Making Excellence Inclusive


(Information drawn from the American Association of Colleges and Universities and the American Association for Affirmative Action.)

Affirmative Action: Policies that take factors including "race, color, religion, sex or national origin" into consideration in order to benefit an underrepresented group, usually as a means to counter the effects of a history of discrimination. The focus of such policies ranges from employment and education to public contracting and health programs. Executive Order 11246.

Affirmative Action Plan: A federally mandated report that sets forth employment goals for minorities and women whose representation in the workforce is less than would be reasonably expected by availability estimates of the qualified labor pool. The plan also names the positive affirmative steps the employer will take to recruit and to employ qualified minorities and women. The goals component of the plan is not designed to be, nor should be interpreted to be, permitting unlawful quotas with respect to persons of any race or sex. Rather, the goals are used to target and measure the effectiveness of affirmative action efforts to eliminate and prevent discrimination.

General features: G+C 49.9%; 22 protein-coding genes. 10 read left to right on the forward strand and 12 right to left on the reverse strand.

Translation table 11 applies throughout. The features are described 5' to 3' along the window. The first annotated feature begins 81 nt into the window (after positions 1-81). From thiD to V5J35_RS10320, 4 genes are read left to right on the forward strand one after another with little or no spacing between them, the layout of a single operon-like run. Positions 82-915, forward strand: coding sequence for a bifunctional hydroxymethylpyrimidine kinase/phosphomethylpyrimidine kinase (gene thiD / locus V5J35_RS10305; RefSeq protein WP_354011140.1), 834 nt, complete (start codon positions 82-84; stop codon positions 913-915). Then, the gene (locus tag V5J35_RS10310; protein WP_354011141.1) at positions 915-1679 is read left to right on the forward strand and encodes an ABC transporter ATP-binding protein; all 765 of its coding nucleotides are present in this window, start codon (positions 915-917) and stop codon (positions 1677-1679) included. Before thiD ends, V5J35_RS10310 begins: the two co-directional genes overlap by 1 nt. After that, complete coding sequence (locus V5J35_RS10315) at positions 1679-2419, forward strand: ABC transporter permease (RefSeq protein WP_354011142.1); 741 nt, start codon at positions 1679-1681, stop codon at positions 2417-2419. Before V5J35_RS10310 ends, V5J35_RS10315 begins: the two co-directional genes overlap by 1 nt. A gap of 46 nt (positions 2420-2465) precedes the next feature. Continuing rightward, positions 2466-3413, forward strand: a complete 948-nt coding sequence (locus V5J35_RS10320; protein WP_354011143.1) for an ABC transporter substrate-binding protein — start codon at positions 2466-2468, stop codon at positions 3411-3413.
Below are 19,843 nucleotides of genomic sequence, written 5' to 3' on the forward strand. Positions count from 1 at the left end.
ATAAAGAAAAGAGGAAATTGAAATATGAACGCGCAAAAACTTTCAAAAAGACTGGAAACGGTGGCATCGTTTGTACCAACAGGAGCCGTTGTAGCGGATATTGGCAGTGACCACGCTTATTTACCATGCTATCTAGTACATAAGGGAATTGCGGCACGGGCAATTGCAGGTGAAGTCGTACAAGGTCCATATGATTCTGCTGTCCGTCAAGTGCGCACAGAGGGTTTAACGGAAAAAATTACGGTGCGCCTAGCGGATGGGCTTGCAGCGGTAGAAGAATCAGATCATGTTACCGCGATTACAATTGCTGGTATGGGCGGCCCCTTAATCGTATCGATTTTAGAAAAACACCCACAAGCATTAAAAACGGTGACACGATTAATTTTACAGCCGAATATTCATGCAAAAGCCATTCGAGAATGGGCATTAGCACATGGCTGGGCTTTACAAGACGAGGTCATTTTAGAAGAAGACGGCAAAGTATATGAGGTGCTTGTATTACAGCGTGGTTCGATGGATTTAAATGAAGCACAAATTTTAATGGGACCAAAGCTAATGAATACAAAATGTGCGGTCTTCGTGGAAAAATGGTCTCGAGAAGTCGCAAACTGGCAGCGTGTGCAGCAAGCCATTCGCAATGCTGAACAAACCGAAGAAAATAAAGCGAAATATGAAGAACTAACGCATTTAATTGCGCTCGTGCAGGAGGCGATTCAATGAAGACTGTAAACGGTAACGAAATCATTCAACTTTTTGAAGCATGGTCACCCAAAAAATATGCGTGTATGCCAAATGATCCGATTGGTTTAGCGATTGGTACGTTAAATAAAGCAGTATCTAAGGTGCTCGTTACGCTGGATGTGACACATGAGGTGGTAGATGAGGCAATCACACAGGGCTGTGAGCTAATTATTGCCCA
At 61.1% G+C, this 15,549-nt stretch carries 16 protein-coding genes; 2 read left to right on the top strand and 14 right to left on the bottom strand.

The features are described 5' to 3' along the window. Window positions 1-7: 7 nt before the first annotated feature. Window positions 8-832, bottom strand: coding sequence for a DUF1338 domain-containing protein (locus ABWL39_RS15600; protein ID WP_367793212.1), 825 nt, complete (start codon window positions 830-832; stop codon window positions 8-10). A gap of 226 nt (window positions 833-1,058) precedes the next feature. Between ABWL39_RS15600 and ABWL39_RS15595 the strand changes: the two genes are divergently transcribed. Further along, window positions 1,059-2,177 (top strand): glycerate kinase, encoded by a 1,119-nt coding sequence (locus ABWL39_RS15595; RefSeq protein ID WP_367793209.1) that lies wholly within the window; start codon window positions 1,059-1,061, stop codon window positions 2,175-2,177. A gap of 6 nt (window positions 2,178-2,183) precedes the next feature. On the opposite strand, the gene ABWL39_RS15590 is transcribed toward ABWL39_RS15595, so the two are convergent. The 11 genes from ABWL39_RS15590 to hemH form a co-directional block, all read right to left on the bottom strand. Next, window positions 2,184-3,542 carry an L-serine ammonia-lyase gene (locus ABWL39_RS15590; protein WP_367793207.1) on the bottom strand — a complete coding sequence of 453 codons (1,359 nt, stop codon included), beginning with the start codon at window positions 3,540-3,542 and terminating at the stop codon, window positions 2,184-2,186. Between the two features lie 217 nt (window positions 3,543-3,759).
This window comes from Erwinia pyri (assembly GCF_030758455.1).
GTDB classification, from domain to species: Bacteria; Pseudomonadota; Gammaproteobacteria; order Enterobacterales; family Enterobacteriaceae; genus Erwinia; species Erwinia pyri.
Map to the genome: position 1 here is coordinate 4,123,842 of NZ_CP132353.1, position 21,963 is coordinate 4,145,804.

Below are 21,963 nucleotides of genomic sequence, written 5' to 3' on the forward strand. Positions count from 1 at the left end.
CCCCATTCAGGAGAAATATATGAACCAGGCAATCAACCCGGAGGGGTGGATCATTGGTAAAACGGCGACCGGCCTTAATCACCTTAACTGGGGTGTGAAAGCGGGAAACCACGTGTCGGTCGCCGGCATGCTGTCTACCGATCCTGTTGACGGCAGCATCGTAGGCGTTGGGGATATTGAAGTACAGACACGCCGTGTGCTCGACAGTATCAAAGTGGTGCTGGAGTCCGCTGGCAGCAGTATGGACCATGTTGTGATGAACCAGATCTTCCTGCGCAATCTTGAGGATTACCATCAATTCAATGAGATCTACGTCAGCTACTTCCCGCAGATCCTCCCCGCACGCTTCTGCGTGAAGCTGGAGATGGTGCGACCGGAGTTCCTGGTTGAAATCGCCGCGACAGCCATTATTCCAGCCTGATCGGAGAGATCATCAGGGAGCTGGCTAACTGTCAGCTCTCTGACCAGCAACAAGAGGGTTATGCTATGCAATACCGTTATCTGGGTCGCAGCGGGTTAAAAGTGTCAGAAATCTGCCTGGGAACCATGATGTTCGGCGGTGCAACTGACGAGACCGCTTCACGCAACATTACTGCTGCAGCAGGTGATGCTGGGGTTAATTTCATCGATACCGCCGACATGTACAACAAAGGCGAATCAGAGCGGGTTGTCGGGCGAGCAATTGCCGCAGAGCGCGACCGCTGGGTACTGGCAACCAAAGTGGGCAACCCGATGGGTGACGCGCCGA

Diversity: Individual differences (e.g., personality, learning styles, and life experiences) and group/social differences (e.g., race/ethnicity, class, gender, sexual orientation, country of origin, as well as cultural, political, religious, or other affiliations) that can be engaged in the service of learning. 

    Inclusion: Active, intentional, and ongoing engagement with diversity—in people, in the curriculum, in the co-curriculum, and in communities (intellectual, social, cultural, geographical) with which individuals might connect—in ways that increase one’s awareness, content knowledge, cognitive sophistication, and empathic understanding of the complex ways individuals interact within systems and institutions.

    Cultural Competency: Ability to interact effectively with people of different cultures. It comprises four components: (a) Awareness of one's own cultural worldview, (b) Attitude towards cultural differences, (c) Knowledge of different cultural practices and worldviews, and (d) Cross-cultural skills. Developing cultural competence results in an ability to understand, communicate with, and effectively interact with people across cultures.

    Cultural Awareness: Awareness of one's cultural values, beliefs and perceptions in contradistinction to those of others.

    Tokenism: Making cursory or merely symbolic efforts toward the accomplishment of a goal, such as racial integration.  Often refers to limited hiring of people from underrepresented groups in order to deflect criticism or comply with affirmative action policies.